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[73] a machine. So of human beings: to a raw officer of colored troops, for instance, in the Civil War, his men looked hopelessly alike as they stood uniformed in line; but he soon found that every face had its individuality. I have even heard teachers say the same of a new class, black or white, on its entering school. Living in a college town, I find the young men looking so much the same, so long as I do not know them, as to suggest the wish expressed by Humpty Dumpty to Alice, that some human beings could be constructed with their features differently combined—the noses, for instance, being sometimes put above the eyebrows—in order to distinguish them more conspicuously. Yet each one becomes on acquaintance a perfectly defined personality; and it is complained by their professors that there is sometimes rather an excess of individuality, when it comes to discipline.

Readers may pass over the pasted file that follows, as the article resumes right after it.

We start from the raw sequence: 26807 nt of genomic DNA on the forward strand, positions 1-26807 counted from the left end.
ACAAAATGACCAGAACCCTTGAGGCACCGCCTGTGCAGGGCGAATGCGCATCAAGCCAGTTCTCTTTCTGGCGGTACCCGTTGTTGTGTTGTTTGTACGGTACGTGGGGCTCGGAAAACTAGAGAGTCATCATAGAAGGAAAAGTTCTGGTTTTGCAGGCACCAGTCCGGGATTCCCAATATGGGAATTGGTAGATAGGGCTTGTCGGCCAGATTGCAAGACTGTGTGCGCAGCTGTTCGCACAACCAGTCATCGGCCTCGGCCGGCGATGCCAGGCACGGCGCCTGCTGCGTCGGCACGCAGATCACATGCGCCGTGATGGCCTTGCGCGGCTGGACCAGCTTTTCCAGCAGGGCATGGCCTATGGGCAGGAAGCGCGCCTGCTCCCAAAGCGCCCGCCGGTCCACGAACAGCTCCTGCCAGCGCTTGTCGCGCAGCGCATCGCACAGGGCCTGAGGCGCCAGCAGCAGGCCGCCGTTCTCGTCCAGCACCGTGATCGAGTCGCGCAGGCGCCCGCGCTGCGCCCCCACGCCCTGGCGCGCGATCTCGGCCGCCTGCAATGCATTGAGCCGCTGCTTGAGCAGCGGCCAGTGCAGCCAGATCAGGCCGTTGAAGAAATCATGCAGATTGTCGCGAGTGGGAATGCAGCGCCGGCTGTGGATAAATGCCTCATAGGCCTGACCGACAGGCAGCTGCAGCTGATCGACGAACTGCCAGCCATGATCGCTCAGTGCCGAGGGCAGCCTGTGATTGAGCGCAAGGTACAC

It turns out, then, that individuality depends largely on the observer. Thoreau points out that no two oak-leaves are precisely alike; and Scudder says the same of the markings on butterflies' wings. Alexander von Humboldt

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H. D. Thoreau (1)
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